I expect that we will soon see eBooks that are as interactive as any web page, and organized more like web sites than books.
Editing: Good editing is good editing – technology doesn’t change that – and smart publishers know that both writers and readers value good editing. Beyond that basic aspect of editing, the technology to support writing and editing has expanded, making it easier for writers and editors to collaborate.
For example, Alan Porter‘s forthcoming book, WIKI: Grow Your Own for Fun and Profit, is being authored and edited in a wiki. Alan and his editor can work concurrently on the book and see each other’s edits immediately.
Packaging: XML significantly expands the possibilities for packaging, both for print and electronic books.
- A professor asked for a version of my book Managing Writers that contained a subset of the chapters. I created that subset in about 20 minutes by creating a DocBook that called in just the chapters I needed. The DocBook tools generated TOC and index for the “new” book automatically, then generated a PDF for the professor to review.
- The Kindle edition of the same book took about an afternoon to create, most of which was spent on quality assurance; the generation was essentially automatic using the DocBook stylesheets and the kindlegen utility.
- Floss Manuals allows you to “remix” their books to create custom books in html or pdf form by selecting just the chapters you want from one or more books, then assembling a new book, which they generate on the spot.
Distribution: Even though the barriers for individuals to distribute electronic content have essentially disappeared, publishers can still add value by consolidating an author’s access to different channels and by handling production details. While seemingly a pedestrian task, few authors are interested in navigating the huge numbers of distribution possibilities now available; most would rather be writing.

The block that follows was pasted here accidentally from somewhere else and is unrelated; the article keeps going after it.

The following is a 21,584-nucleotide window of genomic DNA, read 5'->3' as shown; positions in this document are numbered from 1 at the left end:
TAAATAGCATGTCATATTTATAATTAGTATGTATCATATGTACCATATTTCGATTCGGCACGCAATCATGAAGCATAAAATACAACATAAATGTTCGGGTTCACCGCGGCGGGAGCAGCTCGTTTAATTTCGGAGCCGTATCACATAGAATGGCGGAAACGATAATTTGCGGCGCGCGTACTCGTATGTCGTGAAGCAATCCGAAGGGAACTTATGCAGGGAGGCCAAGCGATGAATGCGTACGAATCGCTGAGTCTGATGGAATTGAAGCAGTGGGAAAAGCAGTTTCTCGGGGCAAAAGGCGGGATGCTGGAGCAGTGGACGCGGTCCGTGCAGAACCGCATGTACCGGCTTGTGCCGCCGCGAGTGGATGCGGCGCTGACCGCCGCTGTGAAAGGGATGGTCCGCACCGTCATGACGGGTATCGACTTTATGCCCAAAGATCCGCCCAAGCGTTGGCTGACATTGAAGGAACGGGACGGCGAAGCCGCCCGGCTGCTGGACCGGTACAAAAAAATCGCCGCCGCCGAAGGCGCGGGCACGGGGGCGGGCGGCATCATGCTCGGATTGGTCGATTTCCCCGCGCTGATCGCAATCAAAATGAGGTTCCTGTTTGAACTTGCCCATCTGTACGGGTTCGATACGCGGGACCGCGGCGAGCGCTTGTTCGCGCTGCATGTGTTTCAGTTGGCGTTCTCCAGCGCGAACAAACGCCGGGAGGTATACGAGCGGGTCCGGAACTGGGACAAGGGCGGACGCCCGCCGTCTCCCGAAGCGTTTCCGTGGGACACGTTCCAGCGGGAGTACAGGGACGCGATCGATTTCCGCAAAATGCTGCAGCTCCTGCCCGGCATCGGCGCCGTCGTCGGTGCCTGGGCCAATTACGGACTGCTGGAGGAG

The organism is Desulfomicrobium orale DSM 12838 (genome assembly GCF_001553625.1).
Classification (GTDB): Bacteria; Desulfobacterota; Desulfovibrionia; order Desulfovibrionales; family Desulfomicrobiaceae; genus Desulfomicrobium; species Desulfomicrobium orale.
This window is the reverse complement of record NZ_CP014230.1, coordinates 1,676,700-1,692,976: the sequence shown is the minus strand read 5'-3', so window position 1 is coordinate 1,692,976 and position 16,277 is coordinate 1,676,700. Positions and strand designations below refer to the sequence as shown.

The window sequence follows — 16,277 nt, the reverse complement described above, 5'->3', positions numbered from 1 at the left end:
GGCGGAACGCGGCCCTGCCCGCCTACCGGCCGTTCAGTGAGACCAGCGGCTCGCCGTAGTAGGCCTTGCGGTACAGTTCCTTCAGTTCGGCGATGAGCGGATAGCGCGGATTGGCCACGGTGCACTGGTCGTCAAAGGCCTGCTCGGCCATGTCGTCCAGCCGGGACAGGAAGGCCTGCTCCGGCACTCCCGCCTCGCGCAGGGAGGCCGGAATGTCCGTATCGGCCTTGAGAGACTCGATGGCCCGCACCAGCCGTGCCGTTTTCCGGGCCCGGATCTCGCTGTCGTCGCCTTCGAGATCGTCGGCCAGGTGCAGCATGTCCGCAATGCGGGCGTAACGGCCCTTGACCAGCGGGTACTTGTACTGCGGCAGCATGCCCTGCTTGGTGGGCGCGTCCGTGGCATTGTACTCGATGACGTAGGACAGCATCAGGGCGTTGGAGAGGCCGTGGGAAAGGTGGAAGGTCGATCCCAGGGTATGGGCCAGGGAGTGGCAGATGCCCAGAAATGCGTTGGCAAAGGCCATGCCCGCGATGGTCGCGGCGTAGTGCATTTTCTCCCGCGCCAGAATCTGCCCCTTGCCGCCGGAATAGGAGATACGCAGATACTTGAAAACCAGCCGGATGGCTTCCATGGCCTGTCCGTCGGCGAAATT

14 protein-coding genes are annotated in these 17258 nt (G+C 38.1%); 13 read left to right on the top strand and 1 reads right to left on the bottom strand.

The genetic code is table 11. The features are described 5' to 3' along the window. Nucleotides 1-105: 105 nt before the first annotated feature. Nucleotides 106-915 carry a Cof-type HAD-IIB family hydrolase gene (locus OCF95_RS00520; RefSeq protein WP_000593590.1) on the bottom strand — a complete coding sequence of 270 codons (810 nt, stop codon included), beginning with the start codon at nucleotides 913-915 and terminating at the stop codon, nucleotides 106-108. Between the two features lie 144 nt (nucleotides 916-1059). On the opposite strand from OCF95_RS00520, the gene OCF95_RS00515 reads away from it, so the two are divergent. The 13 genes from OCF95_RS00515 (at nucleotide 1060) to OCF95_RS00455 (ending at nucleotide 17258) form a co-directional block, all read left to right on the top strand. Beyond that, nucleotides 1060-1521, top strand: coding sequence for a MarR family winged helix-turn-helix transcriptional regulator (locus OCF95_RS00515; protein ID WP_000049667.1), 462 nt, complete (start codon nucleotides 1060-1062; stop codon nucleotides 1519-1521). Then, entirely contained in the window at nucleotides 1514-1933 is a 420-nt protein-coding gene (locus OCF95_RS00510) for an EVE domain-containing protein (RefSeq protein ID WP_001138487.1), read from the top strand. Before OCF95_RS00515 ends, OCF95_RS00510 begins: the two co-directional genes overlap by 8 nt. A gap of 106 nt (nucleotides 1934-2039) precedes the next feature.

The bottom line for publishers is really the same as it is for authors. Your readers will select your book if you have established a reliable brand, and the best way to establish and maintain a reliable brand is to offer better selection, organization, editing, packaging, and distribution. Publishers who can do that will, with a little help from good marketing, have a good shot at succeeding both with writers and readers.
About the Author
Richard L. Hamilton is Founder and Publisher of XML Press, which is dedicated to producing high quality, practical publications for technical communicators, managers, and marketers. Richard is the author of Managing Writers: A Real-World Guide to Managing Technical Documentation, and editor of the upcoming 2nd edition of Norm Walsh‘s DocBook: The Definitive Guide, to be published in collaboration with O’Reilly Media.